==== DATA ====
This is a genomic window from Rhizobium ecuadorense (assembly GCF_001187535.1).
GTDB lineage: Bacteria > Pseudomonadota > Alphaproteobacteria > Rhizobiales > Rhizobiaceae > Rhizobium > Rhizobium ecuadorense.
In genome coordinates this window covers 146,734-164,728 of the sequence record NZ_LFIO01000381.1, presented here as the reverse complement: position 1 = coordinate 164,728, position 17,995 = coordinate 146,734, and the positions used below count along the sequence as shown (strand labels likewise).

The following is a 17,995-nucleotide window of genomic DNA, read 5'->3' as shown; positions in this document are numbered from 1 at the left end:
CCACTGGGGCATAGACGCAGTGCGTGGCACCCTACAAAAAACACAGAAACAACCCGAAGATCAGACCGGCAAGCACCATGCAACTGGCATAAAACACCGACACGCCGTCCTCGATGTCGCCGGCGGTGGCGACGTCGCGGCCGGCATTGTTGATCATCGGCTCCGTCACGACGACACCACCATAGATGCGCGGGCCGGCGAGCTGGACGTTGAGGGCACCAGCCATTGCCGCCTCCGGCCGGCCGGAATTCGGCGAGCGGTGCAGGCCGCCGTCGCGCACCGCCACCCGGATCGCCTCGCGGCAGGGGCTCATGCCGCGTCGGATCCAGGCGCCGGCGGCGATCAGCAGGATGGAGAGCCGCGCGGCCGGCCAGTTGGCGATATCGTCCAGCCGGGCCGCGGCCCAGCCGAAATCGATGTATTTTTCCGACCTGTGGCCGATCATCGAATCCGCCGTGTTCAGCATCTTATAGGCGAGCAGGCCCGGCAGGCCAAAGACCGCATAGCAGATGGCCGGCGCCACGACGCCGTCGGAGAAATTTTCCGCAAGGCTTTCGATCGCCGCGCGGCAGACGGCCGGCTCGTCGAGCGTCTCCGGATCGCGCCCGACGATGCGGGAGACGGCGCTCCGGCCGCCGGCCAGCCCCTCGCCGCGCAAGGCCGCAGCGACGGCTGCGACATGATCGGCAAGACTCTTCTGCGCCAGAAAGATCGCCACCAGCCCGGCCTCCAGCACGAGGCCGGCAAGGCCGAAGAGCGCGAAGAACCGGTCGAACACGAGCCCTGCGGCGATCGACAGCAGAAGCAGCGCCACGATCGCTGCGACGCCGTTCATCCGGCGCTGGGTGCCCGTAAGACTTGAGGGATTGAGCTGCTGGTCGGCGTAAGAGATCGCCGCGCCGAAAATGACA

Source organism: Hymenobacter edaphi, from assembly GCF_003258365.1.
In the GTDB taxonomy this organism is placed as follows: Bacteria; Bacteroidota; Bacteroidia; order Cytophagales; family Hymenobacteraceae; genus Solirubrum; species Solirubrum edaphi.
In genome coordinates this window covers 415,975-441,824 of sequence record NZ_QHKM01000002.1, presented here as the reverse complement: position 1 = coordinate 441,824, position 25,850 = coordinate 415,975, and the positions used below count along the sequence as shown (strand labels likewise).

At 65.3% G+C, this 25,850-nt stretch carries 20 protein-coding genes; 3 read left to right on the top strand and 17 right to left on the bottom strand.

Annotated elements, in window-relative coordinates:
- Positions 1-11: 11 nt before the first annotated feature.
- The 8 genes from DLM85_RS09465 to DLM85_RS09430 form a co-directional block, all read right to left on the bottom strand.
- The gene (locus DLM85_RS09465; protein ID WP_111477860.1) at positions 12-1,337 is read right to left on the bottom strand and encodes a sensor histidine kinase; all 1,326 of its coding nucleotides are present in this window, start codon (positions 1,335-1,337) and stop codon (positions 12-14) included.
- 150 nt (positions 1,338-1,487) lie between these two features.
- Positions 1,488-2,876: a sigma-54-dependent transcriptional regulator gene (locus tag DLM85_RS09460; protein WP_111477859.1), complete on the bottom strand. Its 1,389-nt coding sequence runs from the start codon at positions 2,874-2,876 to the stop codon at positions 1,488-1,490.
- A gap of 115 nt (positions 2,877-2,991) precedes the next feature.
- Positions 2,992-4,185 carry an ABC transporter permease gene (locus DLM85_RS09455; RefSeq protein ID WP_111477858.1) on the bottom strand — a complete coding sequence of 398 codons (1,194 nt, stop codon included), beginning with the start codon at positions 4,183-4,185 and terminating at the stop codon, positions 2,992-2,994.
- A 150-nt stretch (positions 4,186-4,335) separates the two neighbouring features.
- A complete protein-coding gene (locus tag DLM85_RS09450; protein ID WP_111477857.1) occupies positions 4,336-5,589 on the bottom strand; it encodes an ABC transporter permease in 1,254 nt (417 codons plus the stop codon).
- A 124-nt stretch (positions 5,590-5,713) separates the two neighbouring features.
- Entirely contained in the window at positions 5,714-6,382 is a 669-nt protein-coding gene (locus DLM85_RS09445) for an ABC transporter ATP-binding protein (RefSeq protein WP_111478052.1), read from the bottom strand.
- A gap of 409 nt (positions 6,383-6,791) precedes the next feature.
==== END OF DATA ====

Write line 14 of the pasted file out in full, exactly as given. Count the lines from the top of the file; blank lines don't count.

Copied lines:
- 150 nt (positions 1,338-1,487) lie between these two features.